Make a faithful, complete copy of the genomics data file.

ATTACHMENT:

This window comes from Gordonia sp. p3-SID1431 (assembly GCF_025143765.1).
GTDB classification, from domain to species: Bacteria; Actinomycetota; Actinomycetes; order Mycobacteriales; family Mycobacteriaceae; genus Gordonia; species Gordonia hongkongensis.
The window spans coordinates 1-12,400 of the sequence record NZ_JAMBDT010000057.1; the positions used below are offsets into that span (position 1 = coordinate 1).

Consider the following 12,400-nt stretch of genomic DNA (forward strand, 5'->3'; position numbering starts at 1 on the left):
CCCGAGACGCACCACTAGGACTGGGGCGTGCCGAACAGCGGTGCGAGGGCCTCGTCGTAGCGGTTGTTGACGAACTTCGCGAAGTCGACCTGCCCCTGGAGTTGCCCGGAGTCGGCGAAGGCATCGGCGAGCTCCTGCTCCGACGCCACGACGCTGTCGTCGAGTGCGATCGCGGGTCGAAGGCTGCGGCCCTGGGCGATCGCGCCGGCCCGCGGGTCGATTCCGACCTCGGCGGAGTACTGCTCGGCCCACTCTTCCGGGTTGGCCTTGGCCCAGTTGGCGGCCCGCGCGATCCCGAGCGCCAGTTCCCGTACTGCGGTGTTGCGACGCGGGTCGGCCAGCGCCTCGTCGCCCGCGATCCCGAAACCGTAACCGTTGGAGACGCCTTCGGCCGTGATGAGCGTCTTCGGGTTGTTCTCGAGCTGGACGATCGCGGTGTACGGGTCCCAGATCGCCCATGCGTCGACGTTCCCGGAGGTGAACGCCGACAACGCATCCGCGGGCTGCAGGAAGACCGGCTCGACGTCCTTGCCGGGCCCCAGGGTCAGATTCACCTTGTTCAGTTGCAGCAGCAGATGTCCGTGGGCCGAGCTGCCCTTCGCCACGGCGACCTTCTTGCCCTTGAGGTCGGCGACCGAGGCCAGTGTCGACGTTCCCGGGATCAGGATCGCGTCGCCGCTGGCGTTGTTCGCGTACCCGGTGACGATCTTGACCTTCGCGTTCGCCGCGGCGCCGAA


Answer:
This window comes from Gordonia sp. p3-SID1431 (assembly GCF_025143765.1).
GTDB classification, from domain to species: Bacteria; Actinomycetota; Actinomycetes; order Mycobacteriales; family Mycobacteriaceae; genus Gordonia; species Gordonia hongkongensis.
The window spans coordinates 1-12,400 of the sequence record NZ_JAMBDT010000057.1; the positions used below are offsets into that span (position 1 = coordinate 1).

Consider the following 12,400-nt stretch of genomic DNA (forward strand, 5'->3'; position numbering starts at 1 on the left):
CCCGAGACGCACCACTAGGACTGGGGCGTGCCGAACAGCGGTGCGAGGGCCTCGTCGTAGCGGTTGTTGACGAACTTCGCGAAGTCGACCTGCCCCTGGAGTTGCCCGGAGTCGGCGAAGGCATCGGCGAGCTCCTGCTCCGACGCCACGACGCTGTCGTCGAGTGCGATCGCGGGTCGAAGGCTGCGGCCCTGGGCGATCGCGCCGGCCCGCGGGTCGATTCCGACCTCGGCGGAGTACTGCTCGGCCCACTCTTCCGGGTTGGCCTTGGCCCAGTTGGCGGCCCGCGCGATCCCGAGCGCCAGTTCCCGTACTGCGGTGTTGCGACGCGGGTCGGCCAGCGCCTCGTCGCCCGCGATCCCGAAACCGTAACCGTTGGAGACGCCTTCGGCCGTGATGAGCGTCTTCGGGTTGTTCTCGAGCTGGACGATCGCGGTGTACGGGTCCCAGATCGCCCATGCGTCGACGTTCCCGGAGGTGAACGCCGACAACGCATCCGCGGGCTGCAGGAAGACCGGCTCGACGTCCTTGCCGGGCCCCAGGGTCAGATTCACCTTGTTCAGTTGCAGCAGCAGATGTCCGTGGGCCGAGCTGCCCTTCGCCACGGCGACCTTCTTGCCCTTGAGGTCGGCGACCGAGGCCAGTGTCGACGTTCCCGGGATCAGGATCGCGTCGCCGCTGGCGTTGTTCGCGTACCCGGTGACGATCTTGACCTTCGCGTTCGCCGCGGCGCCGAA